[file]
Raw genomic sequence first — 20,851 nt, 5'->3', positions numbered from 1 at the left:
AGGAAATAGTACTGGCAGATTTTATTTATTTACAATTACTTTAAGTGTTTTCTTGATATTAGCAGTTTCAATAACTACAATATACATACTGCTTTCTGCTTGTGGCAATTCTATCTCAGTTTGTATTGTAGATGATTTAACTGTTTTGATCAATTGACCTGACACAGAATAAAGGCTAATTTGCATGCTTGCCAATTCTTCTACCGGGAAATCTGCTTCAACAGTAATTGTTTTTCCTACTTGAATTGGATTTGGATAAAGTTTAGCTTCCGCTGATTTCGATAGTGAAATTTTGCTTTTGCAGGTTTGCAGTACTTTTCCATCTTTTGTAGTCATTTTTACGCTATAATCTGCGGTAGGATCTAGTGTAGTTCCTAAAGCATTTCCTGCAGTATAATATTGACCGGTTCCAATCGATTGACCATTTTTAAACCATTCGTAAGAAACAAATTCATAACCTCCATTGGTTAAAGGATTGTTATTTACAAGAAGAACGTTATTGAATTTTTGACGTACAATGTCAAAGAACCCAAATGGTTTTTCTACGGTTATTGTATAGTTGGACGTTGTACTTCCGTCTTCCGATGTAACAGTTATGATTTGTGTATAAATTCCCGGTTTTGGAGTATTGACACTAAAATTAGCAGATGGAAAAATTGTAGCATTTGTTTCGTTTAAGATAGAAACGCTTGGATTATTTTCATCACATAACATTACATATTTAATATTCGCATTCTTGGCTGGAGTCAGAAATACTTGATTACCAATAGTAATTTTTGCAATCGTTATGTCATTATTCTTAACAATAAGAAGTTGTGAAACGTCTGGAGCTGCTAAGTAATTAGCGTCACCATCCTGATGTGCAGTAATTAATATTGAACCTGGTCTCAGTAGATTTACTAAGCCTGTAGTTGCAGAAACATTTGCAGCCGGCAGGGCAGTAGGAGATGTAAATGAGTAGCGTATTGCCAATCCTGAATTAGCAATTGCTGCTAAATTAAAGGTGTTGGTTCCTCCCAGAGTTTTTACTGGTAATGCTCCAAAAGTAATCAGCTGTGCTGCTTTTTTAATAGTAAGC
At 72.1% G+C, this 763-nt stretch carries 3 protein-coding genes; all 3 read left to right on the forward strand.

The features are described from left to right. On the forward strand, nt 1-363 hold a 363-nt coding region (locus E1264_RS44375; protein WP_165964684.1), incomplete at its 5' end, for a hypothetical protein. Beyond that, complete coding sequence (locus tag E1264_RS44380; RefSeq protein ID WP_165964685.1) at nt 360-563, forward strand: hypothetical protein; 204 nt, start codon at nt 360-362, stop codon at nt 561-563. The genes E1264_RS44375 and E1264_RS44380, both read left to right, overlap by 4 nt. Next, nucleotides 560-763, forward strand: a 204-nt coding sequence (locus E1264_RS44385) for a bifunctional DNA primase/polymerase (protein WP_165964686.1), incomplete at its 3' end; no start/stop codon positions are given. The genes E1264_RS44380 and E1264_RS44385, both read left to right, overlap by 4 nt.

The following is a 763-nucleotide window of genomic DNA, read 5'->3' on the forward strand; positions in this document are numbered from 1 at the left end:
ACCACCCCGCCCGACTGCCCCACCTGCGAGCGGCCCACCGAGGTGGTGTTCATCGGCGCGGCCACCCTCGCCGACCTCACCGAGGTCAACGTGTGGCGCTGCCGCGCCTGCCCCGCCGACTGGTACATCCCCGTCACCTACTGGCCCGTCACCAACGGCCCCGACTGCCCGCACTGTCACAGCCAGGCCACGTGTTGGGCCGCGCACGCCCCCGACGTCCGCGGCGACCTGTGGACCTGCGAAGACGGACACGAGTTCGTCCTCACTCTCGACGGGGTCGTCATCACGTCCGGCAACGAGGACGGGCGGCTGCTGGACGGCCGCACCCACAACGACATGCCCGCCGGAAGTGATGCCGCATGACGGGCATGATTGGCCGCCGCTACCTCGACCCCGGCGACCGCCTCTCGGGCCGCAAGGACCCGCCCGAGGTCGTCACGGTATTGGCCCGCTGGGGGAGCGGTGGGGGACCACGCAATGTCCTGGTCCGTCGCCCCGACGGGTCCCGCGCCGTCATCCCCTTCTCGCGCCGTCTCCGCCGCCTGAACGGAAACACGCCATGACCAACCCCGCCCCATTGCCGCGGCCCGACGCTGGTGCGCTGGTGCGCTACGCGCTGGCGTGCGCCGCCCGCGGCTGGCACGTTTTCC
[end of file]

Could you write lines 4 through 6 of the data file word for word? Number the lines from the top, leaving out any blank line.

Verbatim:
The features are described from left to right. On the forward strand, nt 1-363 hold a 363-nt coding region (locus E1264_RS44375; protein WP_165964684.1), incomplete at its 5' end, for a hypothetical protein. Beyond that, complete coding sequence (locus tag E1264_RS44380; RefSeq protein ID WP_165964685.1) at nt 360-563, forward strand: hypothetical protein; 204 nt, start codon at nt 360-362, stop codon at nt 561-563. The genes E1264_RS44375 and E1264_RS44380, both read left to right, overlap by 4 nt. Next, nucleotides 560-763, forward strand: a 204-nt coding sequence (locus E1264_RS44385) for a bifunctional DNA primase/polymerase (protein WP_165964686.1), incomplete at its 3' end; no start/stop codon positions are given. The genes E1264_RS44380 and E1264_RS44385, both read left to right, overlap by 4 nt.

The following is a 763-nucleotide window of genomic DNA, read 5'->3' on the forward strand; positions in this document are numbered from 1 at the left end:
ACCACCCCGCCCGACTGCCCCACCTGCGAGCGGCCCACCGAGGTGGTGTTCATCGGCGCGGCCACCCTCGCCGACCTCACCGAGGTCAACGTGTGGCGCTGCCGCGCCTGCCCCGCCGACTGGTACATCCCCGTCACCTACTGGCCCGTCACCAACGGCCCCGACTGCCCGCACTGTCACAGCCAGGCCACGTGTTGGGCCGCGCACGCCCCCGACGTCCGCGGCGACCTGTGGACCTGCGAAGACGGACACGAGTTCGTCCTCACTCTCGACGGGGTCGTCATCACGTCCGGCAACGAGGACGGGCGGCTGCTGGACGGCCGCACCCACAACGACATGCCCGCCGGAAGTGATGCCGCATGACGGGCATGATTGGCCGCCGCTACCTCGACCCCGGCGACCGCCTCTCGGGCCGCAAGGACCCGCCCGAGGTCGTCACGGTATTGGCCCGCTGGGGGAGCGGTGGGGGACCACGCAATGTCCTGGTCCGTCGCCCCGACGGGTCCCGCGCCGTCATCCCCTTCTCGCGCCGTCTCCGCCGCCTGAACGGAAACACGCCATGACCAACCCCGCCCCATTGCCGCGGCCCGACGCTGGTGCGCTGGTGCGCTACGCGCTGGCGTGCGCCGCCCGCGGCTGGCACGTTTTCC